of this, as you did Java?

    Doesn't sound like a good reason to me...


    As for me, I am having a great time with Java, have stuck with it long enough
    to see it mature, gain momentum, and become a much easier environment to
    work in, and have benefited from. Java definitley puts the bread & butter
    on our family table. I have no plans to switch to .Net, although I might
    learn C# just to create standalone executables (but have no use for .Net
    environment). It will take a number of years for .Net to become mature (and
    I mean way past 2002!). It will not be "business-ready" until then (who
    cares if a number of business use it now, because there are still many serious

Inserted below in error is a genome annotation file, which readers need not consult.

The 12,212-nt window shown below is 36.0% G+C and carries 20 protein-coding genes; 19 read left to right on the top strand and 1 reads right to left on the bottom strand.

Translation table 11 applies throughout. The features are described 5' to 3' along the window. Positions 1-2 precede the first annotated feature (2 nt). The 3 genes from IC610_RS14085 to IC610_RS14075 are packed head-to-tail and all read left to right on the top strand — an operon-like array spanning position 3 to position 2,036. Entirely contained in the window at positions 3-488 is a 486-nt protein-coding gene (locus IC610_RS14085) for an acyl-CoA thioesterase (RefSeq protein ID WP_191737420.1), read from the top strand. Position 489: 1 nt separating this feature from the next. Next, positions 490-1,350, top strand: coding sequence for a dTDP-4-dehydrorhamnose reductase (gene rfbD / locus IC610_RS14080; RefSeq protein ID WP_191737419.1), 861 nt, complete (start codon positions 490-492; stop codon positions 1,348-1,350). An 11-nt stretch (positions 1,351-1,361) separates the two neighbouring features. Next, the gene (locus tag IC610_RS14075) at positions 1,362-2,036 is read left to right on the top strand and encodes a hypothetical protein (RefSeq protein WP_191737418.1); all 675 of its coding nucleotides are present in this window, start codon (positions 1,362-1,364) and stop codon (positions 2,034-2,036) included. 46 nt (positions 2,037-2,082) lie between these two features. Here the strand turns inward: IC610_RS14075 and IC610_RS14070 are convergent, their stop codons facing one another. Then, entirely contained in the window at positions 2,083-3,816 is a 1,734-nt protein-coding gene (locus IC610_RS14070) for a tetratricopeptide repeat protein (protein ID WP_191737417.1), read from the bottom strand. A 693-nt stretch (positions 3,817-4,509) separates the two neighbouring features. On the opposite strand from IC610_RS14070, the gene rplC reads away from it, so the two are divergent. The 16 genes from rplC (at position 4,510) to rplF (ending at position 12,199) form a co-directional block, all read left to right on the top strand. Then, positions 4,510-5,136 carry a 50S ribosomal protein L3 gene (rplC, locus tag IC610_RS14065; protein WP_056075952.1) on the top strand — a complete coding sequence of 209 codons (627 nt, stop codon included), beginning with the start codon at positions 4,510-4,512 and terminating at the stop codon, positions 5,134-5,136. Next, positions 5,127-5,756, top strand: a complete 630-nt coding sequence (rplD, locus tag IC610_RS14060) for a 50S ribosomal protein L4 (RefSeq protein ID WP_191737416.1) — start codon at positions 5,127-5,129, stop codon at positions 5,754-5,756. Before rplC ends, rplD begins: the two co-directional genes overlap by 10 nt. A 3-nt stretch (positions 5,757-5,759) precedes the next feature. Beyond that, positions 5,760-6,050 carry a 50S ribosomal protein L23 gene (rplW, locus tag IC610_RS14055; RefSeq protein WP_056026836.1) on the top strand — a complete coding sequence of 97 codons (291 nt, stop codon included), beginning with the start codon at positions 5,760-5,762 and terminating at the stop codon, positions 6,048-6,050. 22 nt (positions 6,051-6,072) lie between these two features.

issues with it that need to be worked out, and this will indeed take years--
    you don't invent a language in 1 or 2 years!).

    I see C# and .Net as another example of MS mimicry. After bashing the Network
    Computer (NC), they now promote this with .Net! Why learn a language and
    runtime of a technology that only is a "follower" of Java, mimics Java?


    That's my two cents worth...


    \J.M.







    "Mark Miller" <mmille10@home.com> wrote:
    >
    >"Tom Bennet" <tbennet@none.com> wrote:
    >>
    >>How many of you are planning to make a switch to .Net. I'm in no way promoting
    >>it, I was just interested to see. If you are switching, why? It looks

    >to
    >>me (and I have studied it fairly well) to be a Java ripoff that adds some
    >>nice features (native compilation upon JIT to name one).